Modeling Small Area Estimates of Indicators of Children’s Mental Health and Mental Disorders using National Survey Data

Using a conceptual framework that recognizes the multiple levels of influence on children’s health outcomes, our team will develop an evidence based analytic approach to examine the extent of the geographic variation in children’s mental health and well-being and its multilevel determinants using existing, linked individual- and area-level databases. Our primary goal is to identify disparities in children’s mental health and well-being across U.S. counties and Census Divisions, and related modifiable factors at the individual- and area-level. This will be achieved by: 1) using multilevel analysis and post-stratification to generate small area estimates for selected children’s health indicators, and 2) exploring the feasibility of comparative and/or integrative data analysis strategies that synergize population-based health surveys to overcome estimation and modelling difficulties associated with small samples and heterogeneity across surveys. To achieve these goals, our project will develop and implement statistical methodologies that compare and/or integrate data from the National Survey of Children’s Health with other surveys with child health questionnaires such as the National Health Interview Survey-Child, Behavioral Risk Factor Surveillance System (e.g., Children’s Health Assessment Survey), and/or the California Health Interview Survey-Child/Adolescent Modules. Our detailed aims include:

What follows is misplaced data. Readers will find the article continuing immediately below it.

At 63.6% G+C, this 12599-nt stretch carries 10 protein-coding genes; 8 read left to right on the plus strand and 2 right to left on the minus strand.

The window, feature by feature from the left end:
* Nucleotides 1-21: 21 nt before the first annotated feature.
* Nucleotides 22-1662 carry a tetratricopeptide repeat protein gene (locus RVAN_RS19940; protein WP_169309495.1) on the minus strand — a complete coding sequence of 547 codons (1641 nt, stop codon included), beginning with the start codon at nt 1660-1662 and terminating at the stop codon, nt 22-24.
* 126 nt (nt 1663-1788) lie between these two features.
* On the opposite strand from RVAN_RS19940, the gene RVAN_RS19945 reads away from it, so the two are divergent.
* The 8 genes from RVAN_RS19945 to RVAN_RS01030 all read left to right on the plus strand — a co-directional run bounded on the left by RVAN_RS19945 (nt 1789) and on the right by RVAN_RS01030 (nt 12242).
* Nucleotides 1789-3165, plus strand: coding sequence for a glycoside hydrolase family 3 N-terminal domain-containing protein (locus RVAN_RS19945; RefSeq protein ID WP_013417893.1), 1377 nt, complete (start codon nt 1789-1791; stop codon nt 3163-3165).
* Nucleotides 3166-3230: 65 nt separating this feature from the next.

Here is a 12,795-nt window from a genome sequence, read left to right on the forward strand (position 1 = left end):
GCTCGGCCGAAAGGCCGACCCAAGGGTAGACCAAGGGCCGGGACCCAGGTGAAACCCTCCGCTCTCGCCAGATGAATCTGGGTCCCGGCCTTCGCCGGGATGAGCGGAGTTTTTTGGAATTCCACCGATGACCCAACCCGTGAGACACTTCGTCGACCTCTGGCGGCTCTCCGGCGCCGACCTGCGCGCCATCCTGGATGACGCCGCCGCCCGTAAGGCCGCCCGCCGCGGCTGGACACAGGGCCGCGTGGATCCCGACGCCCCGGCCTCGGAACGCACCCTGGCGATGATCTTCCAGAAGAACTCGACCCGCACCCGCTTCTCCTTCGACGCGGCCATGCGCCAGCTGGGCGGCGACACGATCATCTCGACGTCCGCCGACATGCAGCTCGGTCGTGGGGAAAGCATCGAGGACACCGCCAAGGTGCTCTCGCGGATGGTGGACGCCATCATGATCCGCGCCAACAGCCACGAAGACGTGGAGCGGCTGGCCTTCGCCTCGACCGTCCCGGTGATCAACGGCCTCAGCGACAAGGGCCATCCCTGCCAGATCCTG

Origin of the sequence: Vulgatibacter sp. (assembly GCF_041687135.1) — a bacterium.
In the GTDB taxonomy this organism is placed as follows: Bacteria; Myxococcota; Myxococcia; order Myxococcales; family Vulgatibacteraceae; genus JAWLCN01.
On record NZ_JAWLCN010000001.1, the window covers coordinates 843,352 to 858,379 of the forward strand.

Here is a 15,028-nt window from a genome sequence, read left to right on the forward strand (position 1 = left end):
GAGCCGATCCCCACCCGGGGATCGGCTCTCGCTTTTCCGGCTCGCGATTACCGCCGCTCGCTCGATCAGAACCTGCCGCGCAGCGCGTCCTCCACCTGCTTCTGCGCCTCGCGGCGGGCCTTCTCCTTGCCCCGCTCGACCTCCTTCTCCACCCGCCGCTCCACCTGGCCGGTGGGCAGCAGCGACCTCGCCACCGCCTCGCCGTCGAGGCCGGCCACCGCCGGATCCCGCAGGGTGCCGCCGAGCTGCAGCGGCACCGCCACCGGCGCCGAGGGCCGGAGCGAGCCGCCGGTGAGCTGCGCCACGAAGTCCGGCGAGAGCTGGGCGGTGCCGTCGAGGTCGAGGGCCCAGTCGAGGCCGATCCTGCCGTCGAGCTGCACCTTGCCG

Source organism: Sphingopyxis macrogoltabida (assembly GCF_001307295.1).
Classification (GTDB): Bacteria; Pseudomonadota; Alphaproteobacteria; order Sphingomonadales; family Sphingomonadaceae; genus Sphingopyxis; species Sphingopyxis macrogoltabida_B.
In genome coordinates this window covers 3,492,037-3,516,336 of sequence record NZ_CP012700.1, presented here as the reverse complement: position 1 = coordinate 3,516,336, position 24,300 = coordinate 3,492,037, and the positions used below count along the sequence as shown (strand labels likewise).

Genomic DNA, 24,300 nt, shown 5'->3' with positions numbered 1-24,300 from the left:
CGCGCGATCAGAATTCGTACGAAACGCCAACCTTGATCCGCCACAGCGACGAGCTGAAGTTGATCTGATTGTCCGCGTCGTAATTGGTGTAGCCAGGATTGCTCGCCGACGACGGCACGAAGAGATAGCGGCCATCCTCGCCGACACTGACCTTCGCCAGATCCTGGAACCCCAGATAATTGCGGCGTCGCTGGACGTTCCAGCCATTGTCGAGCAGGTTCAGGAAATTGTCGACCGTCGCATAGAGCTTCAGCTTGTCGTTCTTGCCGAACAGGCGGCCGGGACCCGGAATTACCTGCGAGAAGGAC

Aim 1a: Explanatory Modeling – Identify the multilevel (individual, county, and state) determinants of children’s health and well-being outcomes including but not limited to 1) Attention-Deficit/Hyperactivity Disorder, 2) Tourette’s Syndrome, and 3) Autism and Autism Spectrum Disorders

Aim 1b: Predictive Modeling – Create and map county- and state-level estimates of selected indicators of children’s mental health and well-being

Aim 2: Comparative/Integrative Data Analysis – Determine the feasibility of comparing small area estimates across multiple population-based surveys and conducting integrative data analysis to overcome estimation and modelling difficulties associated with small samples and survey design heterogeneity

The significance of this project is two-fold. First, this research will demonstrate the utilize of the NSCH data, alone and compared/integrated with other population-based surveys, for producing estimates at granular levels of geography not amenable to direct estimation. Secondly, the research is valuable for rural communities, who have notable child health disparities when aggregated, but very little local information by which to base resource allocation and intervention decisions.